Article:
This probably won’t come as a surprise to you if you’re on Medicare: It’s getting harder to obtain approval for many of the disease-modifying therapies (DMTs) prescribed for people with multiple sclerosis (MS). I see complaints about this all the time on social media.
Now, research reported in Health Affairs shows that between 2007 and 2016, the percentage of times Medicare Part D insurance companies required preapproval for a DMT jumped from 61-66 percent of plans to 84-90 percent. Meanwhile, the plans offering at least one DMT without coverage limitations declined from 39 percent to a measly 17 percent. The study was conducted by researchers at Oregon Health and Science University.
DMT costs already are high, and they’re getting higher.
Something else that probably isn’t a surprise is the high cost of those DMTs. This holds true both for what Medicare pays for the medications and for the out-of-pocket costs paid by MS patients. According to the research, in 2013, Medicare spent $1.8 billion to provide DMTs to people with MS — one of the largest amounts paid for any disease medication. MS patients spent an average of $4,389 a year out-of-pocket. Only hepatitis patients spent more. That amount is expected to increase to $6,894 this year.
And here’s part of that out-of-pocket problem: U.S. government anti-kickback rules prohibit pharmaceutical companies from helping Medicare recipients pay those out-of-pocket costs. The discount coupons and patient assistance programs that are available to people with private insurance can’t be provided to people on Medicare. I have personal experience with this. That regulation forced me to switch from Aubagio (teriflunomide) to Lemtrada (alemtuzumab) when I became a Medicare recipient a few years ago.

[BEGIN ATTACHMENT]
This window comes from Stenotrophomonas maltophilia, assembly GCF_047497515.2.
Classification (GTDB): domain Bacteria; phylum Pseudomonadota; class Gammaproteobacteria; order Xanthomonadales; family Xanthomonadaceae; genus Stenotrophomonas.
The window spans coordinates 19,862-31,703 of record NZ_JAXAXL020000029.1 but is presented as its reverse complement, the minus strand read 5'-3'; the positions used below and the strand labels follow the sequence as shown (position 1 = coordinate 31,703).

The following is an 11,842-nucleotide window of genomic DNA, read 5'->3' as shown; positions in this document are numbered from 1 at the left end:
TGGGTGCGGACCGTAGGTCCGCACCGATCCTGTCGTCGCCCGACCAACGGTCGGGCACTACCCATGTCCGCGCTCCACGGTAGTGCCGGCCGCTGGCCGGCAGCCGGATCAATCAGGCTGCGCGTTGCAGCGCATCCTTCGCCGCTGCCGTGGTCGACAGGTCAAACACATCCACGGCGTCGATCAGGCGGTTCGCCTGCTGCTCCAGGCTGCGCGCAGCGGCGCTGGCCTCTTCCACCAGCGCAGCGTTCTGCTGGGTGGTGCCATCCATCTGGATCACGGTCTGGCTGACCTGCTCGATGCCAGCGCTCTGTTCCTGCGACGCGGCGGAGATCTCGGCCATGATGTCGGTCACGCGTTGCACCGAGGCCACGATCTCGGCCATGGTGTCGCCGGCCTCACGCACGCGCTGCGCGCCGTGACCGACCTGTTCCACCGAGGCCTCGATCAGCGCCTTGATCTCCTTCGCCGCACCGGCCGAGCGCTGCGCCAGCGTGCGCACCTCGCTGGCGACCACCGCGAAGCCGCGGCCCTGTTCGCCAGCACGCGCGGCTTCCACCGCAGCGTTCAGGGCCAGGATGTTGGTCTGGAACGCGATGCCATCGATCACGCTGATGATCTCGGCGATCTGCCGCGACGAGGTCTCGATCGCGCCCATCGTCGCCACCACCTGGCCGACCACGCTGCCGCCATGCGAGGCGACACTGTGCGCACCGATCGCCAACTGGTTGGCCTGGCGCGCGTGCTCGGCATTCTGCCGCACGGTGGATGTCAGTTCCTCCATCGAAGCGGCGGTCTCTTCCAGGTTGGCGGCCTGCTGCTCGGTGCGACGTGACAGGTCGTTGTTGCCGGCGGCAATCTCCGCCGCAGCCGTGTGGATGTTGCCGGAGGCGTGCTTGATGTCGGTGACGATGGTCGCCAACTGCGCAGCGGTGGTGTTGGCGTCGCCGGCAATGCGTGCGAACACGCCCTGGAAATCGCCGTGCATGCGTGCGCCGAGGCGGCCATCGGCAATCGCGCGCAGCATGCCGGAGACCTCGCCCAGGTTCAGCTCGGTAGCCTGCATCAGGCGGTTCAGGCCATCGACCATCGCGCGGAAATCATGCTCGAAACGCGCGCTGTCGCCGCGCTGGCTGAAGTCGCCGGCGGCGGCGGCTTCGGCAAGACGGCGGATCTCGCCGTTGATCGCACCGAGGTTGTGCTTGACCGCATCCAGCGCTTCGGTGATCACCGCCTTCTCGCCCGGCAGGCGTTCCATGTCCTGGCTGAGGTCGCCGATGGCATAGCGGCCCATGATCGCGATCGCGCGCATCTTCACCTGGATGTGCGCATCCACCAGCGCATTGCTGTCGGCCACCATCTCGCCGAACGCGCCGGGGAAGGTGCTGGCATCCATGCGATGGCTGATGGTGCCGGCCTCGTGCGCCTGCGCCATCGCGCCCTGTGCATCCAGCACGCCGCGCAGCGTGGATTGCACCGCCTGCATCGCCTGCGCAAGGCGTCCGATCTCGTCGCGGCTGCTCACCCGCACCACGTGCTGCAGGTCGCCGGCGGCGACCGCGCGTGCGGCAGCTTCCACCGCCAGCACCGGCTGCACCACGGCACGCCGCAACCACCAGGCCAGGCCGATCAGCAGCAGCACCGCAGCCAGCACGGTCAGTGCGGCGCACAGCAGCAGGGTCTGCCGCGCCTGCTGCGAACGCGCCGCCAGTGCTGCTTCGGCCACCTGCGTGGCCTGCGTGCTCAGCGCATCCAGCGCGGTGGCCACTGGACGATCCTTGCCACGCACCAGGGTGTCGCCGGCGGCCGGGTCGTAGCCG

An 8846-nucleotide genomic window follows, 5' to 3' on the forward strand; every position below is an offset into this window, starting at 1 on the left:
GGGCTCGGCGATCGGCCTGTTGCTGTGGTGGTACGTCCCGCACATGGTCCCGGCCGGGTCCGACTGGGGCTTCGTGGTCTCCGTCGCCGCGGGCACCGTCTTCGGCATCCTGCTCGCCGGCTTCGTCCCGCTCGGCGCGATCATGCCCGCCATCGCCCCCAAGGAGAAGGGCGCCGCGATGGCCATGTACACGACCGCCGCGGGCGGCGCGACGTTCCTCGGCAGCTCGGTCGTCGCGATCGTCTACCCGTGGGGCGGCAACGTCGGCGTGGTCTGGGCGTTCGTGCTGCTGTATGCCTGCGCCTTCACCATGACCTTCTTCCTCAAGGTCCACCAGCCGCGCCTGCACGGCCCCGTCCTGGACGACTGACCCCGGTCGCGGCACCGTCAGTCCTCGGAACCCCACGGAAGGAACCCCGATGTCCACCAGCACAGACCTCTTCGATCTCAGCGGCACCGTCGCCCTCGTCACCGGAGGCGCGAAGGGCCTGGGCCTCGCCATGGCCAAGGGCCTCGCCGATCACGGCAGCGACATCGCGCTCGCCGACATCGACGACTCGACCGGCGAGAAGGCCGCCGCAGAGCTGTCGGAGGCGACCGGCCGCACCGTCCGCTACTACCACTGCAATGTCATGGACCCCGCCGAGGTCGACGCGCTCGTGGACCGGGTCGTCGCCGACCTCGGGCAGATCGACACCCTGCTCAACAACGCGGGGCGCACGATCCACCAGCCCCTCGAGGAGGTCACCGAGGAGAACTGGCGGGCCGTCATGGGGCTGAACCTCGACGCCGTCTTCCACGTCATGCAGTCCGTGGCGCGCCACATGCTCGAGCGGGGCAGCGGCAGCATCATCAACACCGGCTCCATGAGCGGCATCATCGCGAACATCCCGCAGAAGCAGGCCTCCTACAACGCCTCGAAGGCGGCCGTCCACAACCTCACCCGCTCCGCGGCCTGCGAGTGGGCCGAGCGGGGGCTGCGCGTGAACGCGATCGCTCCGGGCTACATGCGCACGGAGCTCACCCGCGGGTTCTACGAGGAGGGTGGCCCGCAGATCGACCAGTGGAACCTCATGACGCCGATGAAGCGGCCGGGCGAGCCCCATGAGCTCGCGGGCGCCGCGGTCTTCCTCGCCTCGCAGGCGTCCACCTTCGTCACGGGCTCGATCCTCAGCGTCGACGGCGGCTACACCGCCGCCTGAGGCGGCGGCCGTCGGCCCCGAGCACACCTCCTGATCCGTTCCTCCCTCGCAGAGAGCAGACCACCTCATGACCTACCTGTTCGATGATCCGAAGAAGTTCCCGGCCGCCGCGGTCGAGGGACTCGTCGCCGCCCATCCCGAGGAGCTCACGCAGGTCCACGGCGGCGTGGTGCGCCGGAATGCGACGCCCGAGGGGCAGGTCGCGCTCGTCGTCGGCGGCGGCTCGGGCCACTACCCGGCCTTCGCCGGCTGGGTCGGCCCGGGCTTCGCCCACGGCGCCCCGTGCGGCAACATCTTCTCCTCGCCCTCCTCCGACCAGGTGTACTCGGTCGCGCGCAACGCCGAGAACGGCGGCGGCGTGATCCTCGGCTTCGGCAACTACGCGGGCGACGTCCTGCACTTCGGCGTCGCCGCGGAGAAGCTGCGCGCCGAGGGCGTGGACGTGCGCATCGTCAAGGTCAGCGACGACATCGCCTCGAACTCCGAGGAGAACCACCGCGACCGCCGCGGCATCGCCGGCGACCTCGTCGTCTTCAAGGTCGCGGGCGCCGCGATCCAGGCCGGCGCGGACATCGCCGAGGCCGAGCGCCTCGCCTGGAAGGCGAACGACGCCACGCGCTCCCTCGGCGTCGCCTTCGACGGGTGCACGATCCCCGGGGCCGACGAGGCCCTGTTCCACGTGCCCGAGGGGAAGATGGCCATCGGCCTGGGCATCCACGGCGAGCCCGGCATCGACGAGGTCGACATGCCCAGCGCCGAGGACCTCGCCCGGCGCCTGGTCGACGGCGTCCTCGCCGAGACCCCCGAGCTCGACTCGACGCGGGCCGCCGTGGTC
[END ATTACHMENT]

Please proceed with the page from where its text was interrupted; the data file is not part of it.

What can Medicare recipients do to keep DMT out-of-pocket costs down?
I’d suggest doing what I did. If you and your neurologist decide the treatment is appropriate, it can be expensive to use one of the DMTs that are infusions — Tysabri (natalizumab), Ocrevus (ocrelizumab), or Lemtrada — rather than pills or injections. That’s because the infusions are administered at a dedicated center or a hospital. So, 80 percent of treatment costs are covered under Medicare Part B. If you have secondary coverage, such as Medigap, the additional 20 percent may be covered. The DMTs that come in pills and injections, on the other hand, are covered by Medicare Part D, which may come with hefty cost-sharing and deductibles.
Efforts are underway in the U.S. Congress and the White House to address the problem of high medication costs, but whether they actually will achieve anything is anyone’s guess. Meanwhile, the Health Affairs report concludes:
“MS is emblematic of many chronic conditions whose treatment increasingly involves the use of high-cost specialty drugs that are often rigidly managed. The rise in high coinsurance cost-sharing models, coupled with escalating drug prices, means that patients will increasingly face prohibitive out-of-pocket spending. There is an urgent need for policies that slow the growth of drug prices, improve access, and shield patients from excessively high out-of-pocket spending.”
I couldn’t agree more. The problem is agreeing on a way to do it.
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